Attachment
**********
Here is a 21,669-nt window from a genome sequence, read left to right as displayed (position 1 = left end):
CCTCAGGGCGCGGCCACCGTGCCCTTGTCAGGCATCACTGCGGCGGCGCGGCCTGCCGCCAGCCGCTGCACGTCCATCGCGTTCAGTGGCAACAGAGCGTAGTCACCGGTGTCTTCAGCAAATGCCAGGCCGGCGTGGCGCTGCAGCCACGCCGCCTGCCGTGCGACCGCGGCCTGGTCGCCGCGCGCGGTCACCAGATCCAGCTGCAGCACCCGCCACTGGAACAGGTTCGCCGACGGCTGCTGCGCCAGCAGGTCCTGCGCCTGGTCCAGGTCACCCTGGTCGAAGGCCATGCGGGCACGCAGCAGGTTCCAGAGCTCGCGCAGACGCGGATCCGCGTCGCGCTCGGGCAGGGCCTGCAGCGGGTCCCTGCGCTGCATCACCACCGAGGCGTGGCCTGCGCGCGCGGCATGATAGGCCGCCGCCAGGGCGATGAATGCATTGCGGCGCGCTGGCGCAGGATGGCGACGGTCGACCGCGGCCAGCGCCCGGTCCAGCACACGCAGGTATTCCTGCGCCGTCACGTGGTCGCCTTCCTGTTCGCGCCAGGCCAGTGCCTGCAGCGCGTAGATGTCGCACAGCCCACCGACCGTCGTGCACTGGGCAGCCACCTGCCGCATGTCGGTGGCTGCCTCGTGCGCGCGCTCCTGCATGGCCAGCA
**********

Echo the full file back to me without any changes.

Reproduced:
Here is a 21,669-nt window from a genome sequence, read left to right as displayed (position 1 = left end):
CCTCAGGGCGCGGCCACCGTGCCCTTGTCAGGCATCACTGCGGCGGCGCGGCCTGCCGCCAGCCGCTGCACGTCCATCGCGTTCAGTGGCAACAGAGCGTAGTCACCGGTGTCTTCAGCAAATGCCAGGCCGGCGTGGCGCTGCAGCCACGCCGCCTGCCGTGCGACCGCGGCCTGGTCGCCGCGCGCGGTCACCAGATCCAGCTGCAGCACCCGCCACTGGAACAGGTTCGCCGACGGCTGCTGCGCCAGCAGGTCCTGCGCCTGGTCCAGGTCACCCTGGTCGAAGGCCATGCGGGCACGCAGCAGGTTCCAGAGCTCGCGCAGACGCGGATCCGCGTCGCGCTCGGGCAGGGCCTGCAGCGGGTCCCTGCGCTGCATCACCACCGAGGCGTGGCCTGCGCGCGCGGCATGATAGGCCGCCGCCAGGGCGATGAATGCATTGCGGCGCGCTGGCGCAGGATGGCGACGGTCGACCGCGGCCAGCGCCCGGTCCAGCACACGCAGGTATTCCTGCGCCGTCACGTGGTCGCCTTCCTGTTCGCGCCAGGCCAGTGCCTGCAGCGCGTAGATGTCGCACAGCCCACCGACCGTCGTGCACTGGGCAGCCACCTGCCGCATGTCGGTGGCTGCCTCGTGCGCGCGCTCCTGCATGGCCAGCA